Learn how to edit photos with Pixel Peeper

13/02/2022 2,087

Learn how to edit photos with Pixel Peeper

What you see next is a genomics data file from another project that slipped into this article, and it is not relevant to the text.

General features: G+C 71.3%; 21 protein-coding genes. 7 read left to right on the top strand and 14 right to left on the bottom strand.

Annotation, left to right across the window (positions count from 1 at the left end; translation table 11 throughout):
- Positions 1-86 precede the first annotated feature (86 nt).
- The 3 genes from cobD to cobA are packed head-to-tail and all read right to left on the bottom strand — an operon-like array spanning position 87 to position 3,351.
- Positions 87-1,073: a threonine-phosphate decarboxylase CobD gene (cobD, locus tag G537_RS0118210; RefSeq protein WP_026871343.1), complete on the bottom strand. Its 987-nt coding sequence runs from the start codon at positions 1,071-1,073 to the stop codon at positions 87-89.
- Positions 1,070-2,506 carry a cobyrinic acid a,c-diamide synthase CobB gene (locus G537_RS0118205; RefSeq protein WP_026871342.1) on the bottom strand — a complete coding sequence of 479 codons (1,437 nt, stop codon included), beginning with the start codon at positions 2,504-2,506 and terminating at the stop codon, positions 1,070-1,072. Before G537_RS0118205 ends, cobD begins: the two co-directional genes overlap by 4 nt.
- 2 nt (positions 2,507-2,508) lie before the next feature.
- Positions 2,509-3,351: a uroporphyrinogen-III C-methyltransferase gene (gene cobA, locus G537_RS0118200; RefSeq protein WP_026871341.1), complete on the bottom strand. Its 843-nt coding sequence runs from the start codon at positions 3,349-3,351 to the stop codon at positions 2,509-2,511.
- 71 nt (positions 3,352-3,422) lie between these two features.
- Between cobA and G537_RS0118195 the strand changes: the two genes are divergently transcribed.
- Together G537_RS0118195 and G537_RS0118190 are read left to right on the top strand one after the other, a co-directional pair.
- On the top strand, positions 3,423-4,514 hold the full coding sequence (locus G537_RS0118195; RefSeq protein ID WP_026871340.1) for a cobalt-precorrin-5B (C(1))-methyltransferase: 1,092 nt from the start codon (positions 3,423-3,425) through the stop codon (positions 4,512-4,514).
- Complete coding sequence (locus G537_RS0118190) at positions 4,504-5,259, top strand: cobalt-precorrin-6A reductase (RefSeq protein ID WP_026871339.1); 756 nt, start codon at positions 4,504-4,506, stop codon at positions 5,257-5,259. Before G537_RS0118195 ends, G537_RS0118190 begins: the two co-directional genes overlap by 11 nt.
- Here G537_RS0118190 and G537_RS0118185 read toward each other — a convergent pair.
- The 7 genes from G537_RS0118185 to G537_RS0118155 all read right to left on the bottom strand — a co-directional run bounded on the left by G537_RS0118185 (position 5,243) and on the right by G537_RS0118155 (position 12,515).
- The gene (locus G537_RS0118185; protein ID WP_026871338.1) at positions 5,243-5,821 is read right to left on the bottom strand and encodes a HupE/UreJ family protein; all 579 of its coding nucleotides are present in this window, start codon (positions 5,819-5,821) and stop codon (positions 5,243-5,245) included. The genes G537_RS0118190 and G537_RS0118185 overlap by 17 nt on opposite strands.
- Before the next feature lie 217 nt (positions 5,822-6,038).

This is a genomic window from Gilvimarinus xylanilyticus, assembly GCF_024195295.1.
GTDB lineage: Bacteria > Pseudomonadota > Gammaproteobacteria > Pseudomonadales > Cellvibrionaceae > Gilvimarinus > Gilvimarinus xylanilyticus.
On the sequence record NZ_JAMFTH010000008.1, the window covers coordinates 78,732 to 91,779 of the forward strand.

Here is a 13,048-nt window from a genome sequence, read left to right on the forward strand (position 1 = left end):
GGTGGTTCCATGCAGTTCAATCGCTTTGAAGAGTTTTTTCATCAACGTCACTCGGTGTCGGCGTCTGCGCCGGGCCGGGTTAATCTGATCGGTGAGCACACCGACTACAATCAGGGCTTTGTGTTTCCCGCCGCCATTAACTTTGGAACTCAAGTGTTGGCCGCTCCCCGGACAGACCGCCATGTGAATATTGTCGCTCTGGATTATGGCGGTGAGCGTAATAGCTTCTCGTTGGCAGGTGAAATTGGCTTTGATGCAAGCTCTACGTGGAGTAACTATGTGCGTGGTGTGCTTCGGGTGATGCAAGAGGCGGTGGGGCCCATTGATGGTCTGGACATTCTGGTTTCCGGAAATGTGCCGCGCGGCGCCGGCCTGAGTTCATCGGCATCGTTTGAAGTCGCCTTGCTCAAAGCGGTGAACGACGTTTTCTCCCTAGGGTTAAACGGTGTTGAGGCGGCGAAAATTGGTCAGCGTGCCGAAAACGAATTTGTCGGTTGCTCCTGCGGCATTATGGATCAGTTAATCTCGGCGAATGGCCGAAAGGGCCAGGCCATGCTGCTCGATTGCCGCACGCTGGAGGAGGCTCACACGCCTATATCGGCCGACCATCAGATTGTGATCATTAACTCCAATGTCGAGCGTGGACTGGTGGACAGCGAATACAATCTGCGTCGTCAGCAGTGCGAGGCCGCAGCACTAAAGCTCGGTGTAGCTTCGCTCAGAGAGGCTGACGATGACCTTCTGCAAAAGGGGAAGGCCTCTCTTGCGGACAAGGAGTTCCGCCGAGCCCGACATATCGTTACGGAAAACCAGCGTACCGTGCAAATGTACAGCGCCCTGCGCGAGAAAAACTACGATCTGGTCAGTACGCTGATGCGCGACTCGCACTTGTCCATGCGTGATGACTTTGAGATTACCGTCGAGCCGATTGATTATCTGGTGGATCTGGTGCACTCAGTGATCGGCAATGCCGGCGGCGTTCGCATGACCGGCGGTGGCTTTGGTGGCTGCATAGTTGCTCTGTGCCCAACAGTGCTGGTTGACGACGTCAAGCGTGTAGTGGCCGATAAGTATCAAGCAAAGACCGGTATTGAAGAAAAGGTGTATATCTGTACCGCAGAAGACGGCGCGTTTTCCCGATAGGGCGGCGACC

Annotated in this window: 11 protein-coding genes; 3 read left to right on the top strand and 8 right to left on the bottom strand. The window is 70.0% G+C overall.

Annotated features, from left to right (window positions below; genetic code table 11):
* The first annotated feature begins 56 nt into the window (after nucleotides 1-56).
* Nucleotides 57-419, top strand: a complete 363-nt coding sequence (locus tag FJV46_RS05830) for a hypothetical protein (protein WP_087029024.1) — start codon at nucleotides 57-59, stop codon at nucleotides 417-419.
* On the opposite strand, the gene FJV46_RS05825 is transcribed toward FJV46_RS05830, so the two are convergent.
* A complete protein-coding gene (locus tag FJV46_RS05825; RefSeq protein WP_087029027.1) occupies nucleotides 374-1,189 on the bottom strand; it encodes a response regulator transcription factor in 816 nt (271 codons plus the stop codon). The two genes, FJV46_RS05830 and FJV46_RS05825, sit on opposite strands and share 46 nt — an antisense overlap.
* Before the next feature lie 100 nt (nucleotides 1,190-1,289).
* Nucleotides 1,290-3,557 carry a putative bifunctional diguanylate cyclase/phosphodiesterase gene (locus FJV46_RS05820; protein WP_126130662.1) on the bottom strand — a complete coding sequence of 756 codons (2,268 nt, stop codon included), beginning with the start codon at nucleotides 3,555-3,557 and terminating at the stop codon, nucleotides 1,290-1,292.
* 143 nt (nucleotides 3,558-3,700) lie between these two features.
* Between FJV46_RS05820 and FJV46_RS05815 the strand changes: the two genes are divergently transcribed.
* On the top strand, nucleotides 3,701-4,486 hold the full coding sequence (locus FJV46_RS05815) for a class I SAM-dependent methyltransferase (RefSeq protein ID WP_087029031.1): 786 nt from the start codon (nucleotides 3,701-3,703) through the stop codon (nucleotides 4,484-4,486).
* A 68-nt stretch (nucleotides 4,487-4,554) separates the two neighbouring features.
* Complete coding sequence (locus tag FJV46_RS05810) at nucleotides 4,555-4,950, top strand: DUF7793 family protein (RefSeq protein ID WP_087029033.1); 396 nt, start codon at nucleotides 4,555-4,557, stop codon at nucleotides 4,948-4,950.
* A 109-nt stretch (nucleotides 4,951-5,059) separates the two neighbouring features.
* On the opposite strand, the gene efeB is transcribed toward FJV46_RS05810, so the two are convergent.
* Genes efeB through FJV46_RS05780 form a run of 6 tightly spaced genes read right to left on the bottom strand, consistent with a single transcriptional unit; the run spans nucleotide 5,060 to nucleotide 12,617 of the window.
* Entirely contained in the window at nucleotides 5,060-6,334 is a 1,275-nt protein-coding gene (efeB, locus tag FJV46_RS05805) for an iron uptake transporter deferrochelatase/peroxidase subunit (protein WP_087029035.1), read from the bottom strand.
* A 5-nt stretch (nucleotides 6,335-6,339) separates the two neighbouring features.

Have you ever admired a photo and wondered how they achieved such a look in the post? If you have and are a photographer already using Adobe Lightroom, you are in luck! Web developer, Piotr Chmolowski, has launched a website that lifts the curtain on how images are edited, with Pixel Peeper. edit photos with Pixel Peeper Pixel Peeper is a simple web application that allows you to view detailed EXIF ​​data, as well as the adjustments used in Lightroom. For those getting started with photo manipulation through Lightroom, it can be a great resource to see the cause and effect of various Lightroom adjustments. How to edit photos with Pixel Peeper As photographers, we are always interested in how other people edit their photos to achieve a certain look. Pixel Peeper is a new website that can take a JPEG image and tell you exactly how it was edited in Lightroom, along with the camera model, lens, and settings - as long as that information is found in the EXIF ​​data of the file. You probably already know that JPEG files contain not only image data, but also text information embedded as EXIF ​​data. Unless removed from the file, this means that many JPEG images contain information such as the photo's data and date, camera settings, camera and lens model, copyright information, and more. What you may not know is that Lightroom embeds information about all edits made to the image, unless you select “Remove All Metadata” when exporting JPEG. This uses a format similar to EXIF ​​called XMP. This information is just in the file waiting to be read, and that's where the Pixel Peeper comes in. This app created by developer Piotr Chmolowski will take a photo and bring up the Lightroom settings used to edit it, along with the usual EXIF ​​data about the camera model, and more. All you have to do is drag and drop the JPEG onto the web page and it will pull out all the data it can find. The website uses JavaScript to extract the data, so the response is instant and the image is never uploaded anywhere. This can be a great way to see how your favorite photographers handle their images. Note that Facebook and Instagram strip the metadata when images are uploaded, so it won't work for images uploaded to those services and others that do. The site also has a hidden feature: you can add .lrtemplate to the URL of any uploaded image to get the tweaks as Lightroom presets. For example, the edits to the image in the screenshot above can be downloaded at https://pixelpeeper.io/99tfpywf.lrtemplate. While we don't recommend just applying someone else's edits and calling it a date, it can be a fun way to see how the settings affect your own images. The Pixel Peeper looks like a handy tool to bookmark for the next time you're wondering “wow, I wonder how they did it…”. It also serves as a reminder for those who want to keep this kind of data private - make sure to remove it from your JPEGs when exporting. Pixel Peeper creator Piotr Chmolowski believes that building a huge database of all the presets would be a bad decision. “I think it would discourage people from buying presets, because when you examine a photo you will see 'this photo was edited with Kodak Portra 400' and the natural reaction would be" hey, why would I buy a pre-installed package now if I can just copy the settings from here?' That doesn't work for me,” Chmolowski wrote on Reddit. The site also currently has a feature that allows you to check photos by pasting in the URL, but this will only be available to premium accounts that cost $25 per year. “This will be controversial, but the reason is simple. URL inspection significantly increases the server-related website operating costs,” continued Pixel Peeper. “Images have to be downloaded and processed on the server, so more bandwidth and processing power are needed to be usable.”
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